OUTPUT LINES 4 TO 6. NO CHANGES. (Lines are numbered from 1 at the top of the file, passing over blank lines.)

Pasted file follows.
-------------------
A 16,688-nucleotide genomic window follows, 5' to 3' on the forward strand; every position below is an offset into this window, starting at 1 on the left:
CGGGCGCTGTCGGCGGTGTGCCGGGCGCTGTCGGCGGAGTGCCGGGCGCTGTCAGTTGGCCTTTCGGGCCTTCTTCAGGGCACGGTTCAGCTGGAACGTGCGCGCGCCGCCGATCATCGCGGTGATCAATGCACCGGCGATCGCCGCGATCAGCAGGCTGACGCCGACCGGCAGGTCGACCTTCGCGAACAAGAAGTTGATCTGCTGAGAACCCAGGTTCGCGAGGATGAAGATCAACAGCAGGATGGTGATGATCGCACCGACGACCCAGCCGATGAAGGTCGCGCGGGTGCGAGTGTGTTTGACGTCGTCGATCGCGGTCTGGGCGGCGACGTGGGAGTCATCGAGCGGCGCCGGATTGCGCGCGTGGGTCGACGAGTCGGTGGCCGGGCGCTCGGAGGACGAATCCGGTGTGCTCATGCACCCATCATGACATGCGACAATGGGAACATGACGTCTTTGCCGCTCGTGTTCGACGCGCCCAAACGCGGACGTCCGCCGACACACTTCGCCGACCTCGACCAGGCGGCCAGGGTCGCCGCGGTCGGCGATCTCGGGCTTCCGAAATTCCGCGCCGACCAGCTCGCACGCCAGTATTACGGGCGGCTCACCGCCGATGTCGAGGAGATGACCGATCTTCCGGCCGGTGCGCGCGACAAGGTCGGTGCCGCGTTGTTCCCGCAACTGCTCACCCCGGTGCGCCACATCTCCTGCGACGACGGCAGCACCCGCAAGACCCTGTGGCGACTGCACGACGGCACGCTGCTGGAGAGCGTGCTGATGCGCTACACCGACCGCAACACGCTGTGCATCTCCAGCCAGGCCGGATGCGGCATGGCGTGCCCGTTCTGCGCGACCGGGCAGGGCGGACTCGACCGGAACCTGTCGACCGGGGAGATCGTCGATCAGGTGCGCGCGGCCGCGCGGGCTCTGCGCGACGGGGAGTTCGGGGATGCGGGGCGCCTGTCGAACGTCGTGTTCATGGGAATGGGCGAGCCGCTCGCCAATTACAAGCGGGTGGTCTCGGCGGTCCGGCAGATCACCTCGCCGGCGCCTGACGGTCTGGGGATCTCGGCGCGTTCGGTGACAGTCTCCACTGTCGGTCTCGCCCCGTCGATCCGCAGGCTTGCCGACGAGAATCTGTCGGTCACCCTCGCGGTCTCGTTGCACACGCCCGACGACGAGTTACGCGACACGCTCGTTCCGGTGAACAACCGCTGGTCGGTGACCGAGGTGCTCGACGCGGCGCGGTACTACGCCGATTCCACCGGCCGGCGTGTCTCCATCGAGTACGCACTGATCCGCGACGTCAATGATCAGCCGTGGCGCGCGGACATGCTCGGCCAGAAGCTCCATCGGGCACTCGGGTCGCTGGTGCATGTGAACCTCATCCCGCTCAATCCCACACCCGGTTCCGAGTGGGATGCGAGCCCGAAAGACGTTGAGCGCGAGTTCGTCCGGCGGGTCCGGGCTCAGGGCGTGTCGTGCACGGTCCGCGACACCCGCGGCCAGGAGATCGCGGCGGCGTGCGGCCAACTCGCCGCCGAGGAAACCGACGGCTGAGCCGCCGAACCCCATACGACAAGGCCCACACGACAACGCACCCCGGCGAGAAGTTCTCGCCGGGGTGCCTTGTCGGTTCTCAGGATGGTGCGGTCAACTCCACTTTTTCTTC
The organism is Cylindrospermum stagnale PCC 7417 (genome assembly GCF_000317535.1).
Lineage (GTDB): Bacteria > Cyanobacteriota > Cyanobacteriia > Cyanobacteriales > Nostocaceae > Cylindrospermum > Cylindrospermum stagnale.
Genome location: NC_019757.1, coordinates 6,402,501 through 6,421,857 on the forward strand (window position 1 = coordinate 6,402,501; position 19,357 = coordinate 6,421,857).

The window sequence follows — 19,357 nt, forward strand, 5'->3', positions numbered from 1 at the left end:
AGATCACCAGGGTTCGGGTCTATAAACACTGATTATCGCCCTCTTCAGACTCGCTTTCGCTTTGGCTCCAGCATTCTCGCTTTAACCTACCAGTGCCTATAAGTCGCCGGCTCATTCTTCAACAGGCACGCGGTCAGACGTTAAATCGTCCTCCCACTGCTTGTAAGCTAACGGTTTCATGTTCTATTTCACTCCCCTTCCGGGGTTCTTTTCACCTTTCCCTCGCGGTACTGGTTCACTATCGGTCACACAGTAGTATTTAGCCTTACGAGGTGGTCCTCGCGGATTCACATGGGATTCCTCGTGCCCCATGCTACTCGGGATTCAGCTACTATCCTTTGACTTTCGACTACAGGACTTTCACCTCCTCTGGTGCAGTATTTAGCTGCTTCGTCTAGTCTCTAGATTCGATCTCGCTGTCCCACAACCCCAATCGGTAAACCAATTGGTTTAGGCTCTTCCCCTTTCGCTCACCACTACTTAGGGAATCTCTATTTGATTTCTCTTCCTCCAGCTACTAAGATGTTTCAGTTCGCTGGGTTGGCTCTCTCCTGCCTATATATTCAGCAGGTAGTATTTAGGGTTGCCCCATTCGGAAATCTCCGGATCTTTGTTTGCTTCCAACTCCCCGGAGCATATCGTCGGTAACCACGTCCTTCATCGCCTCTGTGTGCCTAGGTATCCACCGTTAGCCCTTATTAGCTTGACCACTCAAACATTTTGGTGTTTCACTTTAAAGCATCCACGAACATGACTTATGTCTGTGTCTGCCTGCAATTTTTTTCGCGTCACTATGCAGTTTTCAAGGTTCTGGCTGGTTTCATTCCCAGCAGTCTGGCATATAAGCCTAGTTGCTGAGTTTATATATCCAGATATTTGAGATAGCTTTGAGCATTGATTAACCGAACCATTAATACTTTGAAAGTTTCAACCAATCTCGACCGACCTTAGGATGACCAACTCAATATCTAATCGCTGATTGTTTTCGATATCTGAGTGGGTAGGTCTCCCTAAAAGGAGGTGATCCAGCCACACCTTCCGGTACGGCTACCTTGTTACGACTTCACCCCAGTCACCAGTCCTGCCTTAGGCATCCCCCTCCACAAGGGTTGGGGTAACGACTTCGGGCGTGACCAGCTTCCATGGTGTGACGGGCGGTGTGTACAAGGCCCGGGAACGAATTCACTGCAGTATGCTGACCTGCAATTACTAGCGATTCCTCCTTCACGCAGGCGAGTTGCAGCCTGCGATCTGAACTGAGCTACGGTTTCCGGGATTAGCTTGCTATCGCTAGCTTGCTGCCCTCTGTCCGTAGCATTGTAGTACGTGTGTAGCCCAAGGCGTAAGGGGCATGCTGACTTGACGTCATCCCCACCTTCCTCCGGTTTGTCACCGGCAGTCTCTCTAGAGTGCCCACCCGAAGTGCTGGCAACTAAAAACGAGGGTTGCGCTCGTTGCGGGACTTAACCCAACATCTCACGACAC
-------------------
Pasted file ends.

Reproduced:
Lineage (GTDB): Bacteria > Cyanobacteriota > Cyanobacteriia > Cyanobacteriales > Nostocaceae > Cylindrospermum > Cylindrospermum stagnale.
Genome location: NC_019757.1, coordinates 6,402,501 through 6,421,857 on the forward strand (window position 1 = coordinate 6,402,501; position 19,357 = coordinate 6,421,857).

The window sequence follows — 19,357 nt, forward strand, 5'->3', positions numbered from 1 at the left end: